Effects of glyphosate residues and different concentrate feed proportions on performance, energy metabolism and health characteristics in lactating dairy cows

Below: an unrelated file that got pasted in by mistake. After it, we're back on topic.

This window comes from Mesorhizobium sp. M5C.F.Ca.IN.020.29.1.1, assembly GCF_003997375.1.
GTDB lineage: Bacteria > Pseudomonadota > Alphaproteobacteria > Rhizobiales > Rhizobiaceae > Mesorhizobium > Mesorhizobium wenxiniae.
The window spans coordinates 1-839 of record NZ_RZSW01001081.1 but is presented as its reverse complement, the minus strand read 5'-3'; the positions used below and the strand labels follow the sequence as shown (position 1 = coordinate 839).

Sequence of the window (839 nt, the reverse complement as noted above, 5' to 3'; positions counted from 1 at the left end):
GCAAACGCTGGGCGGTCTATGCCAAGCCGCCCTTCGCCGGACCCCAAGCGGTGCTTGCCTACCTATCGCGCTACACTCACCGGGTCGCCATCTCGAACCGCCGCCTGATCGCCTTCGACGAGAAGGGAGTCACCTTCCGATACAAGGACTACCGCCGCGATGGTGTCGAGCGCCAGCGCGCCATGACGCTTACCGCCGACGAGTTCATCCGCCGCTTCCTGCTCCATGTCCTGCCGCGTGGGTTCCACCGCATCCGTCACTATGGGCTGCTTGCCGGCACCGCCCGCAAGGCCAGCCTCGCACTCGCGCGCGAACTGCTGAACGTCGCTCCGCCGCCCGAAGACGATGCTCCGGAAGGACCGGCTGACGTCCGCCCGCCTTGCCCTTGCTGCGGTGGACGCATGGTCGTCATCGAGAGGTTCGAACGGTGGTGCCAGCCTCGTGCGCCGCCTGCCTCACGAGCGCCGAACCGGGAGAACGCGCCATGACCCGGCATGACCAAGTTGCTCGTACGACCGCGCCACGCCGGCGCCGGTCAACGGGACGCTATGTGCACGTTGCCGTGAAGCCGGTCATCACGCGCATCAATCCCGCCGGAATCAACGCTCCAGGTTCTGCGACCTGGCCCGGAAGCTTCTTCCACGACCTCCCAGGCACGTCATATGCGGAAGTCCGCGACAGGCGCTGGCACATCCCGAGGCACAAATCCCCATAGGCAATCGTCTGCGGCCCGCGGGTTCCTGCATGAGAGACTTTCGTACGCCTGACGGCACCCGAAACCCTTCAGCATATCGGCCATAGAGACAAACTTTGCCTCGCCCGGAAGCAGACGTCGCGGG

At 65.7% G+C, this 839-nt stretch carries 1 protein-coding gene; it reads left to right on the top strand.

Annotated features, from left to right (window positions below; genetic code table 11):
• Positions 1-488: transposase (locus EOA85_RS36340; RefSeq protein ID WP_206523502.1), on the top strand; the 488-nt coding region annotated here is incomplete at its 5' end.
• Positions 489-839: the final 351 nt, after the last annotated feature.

The aim of this study was to examine the influence of glyphosate (GL) residues in feedstuffs on performance, energy balance and health-related characteristics of lactating dairy cows fed diets with different concentrate feed proportions. After an adaption period, 64 German Holstein cows (207 ± 49 d in milk; mean ± SD) were assigned to either groups receiving a GL contaminated total mixed ration (TMR) (GL groups) or an uncontaminated TMR (CON groups) during a 16 weeks trial. Contaminated feedstuffs used were legally GL-treated peas and wheat (straw and grain). GL and CON groups were subdivided into a “low concentrate” group (LC) fed on dry matter (DM) basis of 21% maize silage, 42% grass silage, 7% straw and 30% concentrate and a “high concentrate” group (HC) composed of 11% maize silage, 22% grass silage, 7% straw and 60% concentrate for ad libitum consumption. Body condition score, body weight, DM intake and milk performance parameters were recorded. In blood serum, β-hydroxybutyrate (BHB), non-esterified fatty acids (NEFA) and glucose were measured and energy balance was calculated. Milk was analysed for GL residues. At week 0, 7 and 15, general health status was evaluated by a modified clinical score. The average individual GL intake amounted for Groups CONLC, CONHC, GLLC and GLHC to 0.8, 0.8, 73.8 and 84.5 mg/d, respectively. No GL residues were detected in milk. GL contamination did not affect body condition score, body weight, DM intake, nutrient digestibility, net energy intake, net energy balance or BHB, glucose, NEFA and milk performance parameters; whereas concentrate feed proportion and time did affect most parameters. The clinical examination showed no adverse effect of GL-contaminated feedstuffs on cows’ health condition. In the present study, GL-contaminated feedstuffs showed no influence on performance and energy balance of lactating dairy cows, irrespective of feed concentrate proportion.



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